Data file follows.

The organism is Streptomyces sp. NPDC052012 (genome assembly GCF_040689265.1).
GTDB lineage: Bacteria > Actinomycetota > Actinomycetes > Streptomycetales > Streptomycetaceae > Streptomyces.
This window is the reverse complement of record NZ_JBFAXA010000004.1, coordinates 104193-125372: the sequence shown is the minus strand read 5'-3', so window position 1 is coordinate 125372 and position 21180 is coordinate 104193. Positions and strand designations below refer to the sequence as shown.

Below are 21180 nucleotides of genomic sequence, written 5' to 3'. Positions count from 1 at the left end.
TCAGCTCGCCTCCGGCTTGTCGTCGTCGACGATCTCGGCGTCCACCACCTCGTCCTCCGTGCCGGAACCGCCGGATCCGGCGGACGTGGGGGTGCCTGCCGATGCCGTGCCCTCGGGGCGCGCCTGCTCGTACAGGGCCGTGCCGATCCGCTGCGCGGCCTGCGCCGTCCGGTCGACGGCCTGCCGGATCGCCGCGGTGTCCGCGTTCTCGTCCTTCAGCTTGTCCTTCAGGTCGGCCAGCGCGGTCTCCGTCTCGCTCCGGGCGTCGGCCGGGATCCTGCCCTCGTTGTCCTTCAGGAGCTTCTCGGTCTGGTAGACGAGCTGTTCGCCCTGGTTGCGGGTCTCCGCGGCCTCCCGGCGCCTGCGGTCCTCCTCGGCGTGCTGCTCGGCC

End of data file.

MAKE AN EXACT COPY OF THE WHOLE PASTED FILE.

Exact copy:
The organism is Streptomyces sp. NPDC052012 (genome assembly GCF_040689265.1).
GTDB lineage: Bacteria > Actinomycetota > Actinomycetes > Streptomycetales > Streptomycetaceae > Streptomyces.
This window is the reverse complement of record NZ_JBFAXA010000004.1, coordinates 104193-125372: the sequence shown is the minus strand read 5'-3', so window position 1 is coordinate 125372 and position 21180 is coordinate 104193. Positions and strand designations below refer to the sequence as shown.

Below are 21180 nucleotides of genomic sequence, written 5' to 3'. Positions count from 1 at the left end.
TCAGCTCGCCTCCGGCTTGTCGTCGTCGACGATCTCGGCGTCCACCACCTCGTCCTCCGTGCCGGAACCGCCGGATCCGGCGGACGTGGGGGTGCCTGCCGATGCCGTGCCCTCGGGGCGCGCCTGCTCGTACAGGGCCGTGCCGATCCGCTGCGCGGCCTGCGCCGTCCGGTCGACGGCCTGCCGGATCGCCGCGGTGTCCGCGTTCTCGTCCTTCAGCTTGTCCTTCAGGTCGGCCAGCGCGGTCTCCGTCTCGCTCCGGGCGTCGGCCGGGATCCTGCCCTCGTTGTCCTTCAGGAGCTTCTCGGTCTGGTAGACGAGCTGTTCGCCCTGGTTGCGGGTCTCCGCGGCCTCCCGGCGCCTGCGGTCCTCCTCGGCGTGCTGCTCGGCC